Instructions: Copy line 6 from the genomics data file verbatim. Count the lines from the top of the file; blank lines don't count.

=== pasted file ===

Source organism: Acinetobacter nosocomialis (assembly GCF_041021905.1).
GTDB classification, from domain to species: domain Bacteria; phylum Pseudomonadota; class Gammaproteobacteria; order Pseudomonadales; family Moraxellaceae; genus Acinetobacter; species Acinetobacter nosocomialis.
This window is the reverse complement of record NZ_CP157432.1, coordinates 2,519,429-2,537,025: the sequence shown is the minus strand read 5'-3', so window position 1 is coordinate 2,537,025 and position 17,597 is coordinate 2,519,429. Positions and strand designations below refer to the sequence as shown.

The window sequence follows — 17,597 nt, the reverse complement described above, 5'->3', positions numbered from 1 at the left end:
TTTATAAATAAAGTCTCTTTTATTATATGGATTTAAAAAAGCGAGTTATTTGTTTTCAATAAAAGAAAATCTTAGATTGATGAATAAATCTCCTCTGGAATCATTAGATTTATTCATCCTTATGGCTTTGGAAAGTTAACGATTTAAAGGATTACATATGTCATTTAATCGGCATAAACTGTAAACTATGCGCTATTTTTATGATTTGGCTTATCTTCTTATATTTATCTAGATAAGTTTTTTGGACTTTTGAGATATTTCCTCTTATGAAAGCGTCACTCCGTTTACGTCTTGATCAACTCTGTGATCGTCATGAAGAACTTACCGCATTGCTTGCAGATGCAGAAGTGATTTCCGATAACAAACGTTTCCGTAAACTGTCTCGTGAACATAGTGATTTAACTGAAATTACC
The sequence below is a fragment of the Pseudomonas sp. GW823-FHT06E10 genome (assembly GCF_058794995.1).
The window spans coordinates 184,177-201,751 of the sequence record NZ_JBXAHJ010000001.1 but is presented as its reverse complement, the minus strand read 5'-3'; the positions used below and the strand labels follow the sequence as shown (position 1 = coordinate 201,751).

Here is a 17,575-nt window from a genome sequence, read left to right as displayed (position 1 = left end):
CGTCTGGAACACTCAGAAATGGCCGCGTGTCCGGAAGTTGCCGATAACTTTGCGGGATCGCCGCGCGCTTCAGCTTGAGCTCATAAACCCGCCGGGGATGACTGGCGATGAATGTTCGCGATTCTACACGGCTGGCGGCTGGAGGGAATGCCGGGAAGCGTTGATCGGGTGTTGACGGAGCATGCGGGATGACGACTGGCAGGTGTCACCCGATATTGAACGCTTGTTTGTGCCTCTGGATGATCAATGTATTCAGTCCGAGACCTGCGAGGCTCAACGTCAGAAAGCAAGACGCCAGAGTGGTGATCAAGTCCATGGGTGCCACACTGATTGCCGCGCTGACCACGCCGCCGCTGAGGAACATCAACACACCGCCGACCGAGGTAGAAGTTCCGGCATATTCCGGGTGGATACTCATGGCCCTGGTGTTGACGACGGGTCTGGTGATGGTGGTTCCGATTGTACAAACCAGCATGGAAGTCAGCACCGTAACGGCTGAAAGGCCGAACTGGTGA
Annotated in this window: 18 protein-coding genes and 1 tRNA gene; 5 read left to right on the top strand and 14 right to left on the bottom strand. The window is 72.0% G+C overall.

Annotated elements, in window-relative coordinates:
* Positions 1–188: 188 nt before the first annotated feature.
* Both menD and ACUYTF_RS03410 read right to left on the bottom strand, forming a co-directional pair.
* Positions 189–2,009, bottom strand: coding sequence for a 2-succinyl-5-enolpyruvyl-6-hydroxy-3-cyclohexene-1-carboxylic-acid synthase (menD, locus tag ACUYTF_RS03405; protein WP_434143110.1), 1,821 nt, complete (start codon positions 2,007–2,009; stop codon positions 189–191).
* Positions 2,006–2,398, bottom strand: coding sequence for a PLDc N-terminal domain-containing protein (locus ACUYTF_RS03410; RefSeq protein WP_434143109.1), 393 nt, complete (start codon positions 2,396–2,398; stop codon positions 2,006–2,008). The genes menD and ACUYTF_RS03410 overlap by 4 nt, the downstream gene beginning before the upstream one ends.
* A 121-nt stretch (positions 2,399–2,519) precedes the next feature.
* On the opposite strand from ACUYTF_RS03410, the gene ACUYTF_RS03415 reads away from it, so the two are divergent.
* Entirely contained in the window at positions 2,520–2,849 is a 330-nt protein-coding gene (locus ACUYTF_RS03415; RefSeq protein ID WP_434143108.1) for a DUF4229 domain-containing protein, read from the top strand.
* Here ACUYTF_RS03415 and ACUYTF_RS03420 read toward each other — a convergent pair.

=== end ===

The sequence below is a fragment of the Pseudomonas sp. GW823-FHT06E10 genome (assembly GCF_058794995.1).